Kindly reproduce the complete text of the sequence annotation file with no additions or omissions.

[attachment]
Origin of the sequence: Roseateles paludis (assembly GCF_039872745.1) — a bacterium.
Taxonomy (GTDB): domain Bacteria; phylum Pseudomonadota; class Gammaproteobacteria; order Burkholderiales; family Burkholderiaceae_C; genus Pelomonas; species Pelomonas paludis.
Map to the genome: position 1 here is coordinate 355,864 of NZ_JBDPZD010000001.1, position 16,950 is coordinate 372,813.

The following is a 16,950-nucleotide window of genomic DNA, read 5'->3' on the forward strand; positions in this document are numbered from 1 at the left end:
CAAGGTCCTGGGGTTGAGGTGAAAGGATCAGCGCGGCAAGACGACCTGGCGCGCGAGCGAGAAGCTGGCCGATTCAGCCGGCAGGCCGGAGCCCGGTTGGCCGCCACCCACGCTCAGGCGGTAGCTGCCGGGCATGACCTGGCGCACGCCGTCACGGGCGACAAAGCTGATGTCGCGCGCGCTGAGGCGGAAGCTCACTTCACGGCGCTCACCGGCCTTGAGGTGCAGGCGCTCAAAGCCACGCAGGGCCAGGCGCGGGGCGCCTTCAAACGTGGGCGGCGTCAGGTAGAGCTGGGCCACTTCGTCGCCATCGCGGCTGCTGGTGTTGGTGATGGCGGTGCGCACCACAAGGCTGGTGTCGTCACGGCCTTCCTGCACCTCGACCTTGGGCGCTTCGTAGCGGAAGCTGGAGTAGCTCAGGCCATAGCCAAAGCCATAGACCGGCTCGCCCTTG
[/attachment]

Origin of the sequence: Roseateles paludis (assembly GCF_039872745.1) — a bacterium.
Taxonomy (GTDB): domain Bacteria; phylum Pseudomonadota; class Gammaproteobacteria; order Burkholderiales; family Burkholderiaceae_C; genus Pelomonas; species Pelomonas paludis.
Map to the genome: position 1 here is coordinate 355,864 of NZ_JBDPZD010000001.1, position 16,950 is coordinate 372,813.

The following is a 16,950-nucleotide window of genomic DNA, read 5'->3' on the forward strand; positions in this document are numbered from 1 at the left end:
CAAGGTCCTGGGGTTGAGGTGAAAGGATCAGCGCGGCAAGACGACCTGGCGCGCGAGCGAGAAGCTGGCCGATTCAGCCGGCAGGCCGGAGCCCGGTTGGCCGCCACCCACGCTCAGGCGGTAGCTGCCGGGCATGACCTGGCGCACGCCGTCACGGGCGACAAAGCTGATGTCGCGCGCGCTGAGGCGGAAGCTCACTTCACGGCGCTCACCGGCCTTGAGGTGCAGGCGCTCAAAGCCACGCAGGGCCAGGCGCGGGGCGCCTTCAAACGTGGGCGGCGTCAGGTAGAGCTGGGCCACTTCGTCGCCATCGCGGCTGCTGGTGTTGGTGATGGCGGTGCGCACCACAAGGCTGGTGTCGTCACGGCCTTCCTGCACCTCGACCTTGGGCGCTTCGTAGCGGAAGCTGGAGTAGCTCAGGCCATAGCCAAAGCCATAGACCGGCTCGCCCTTG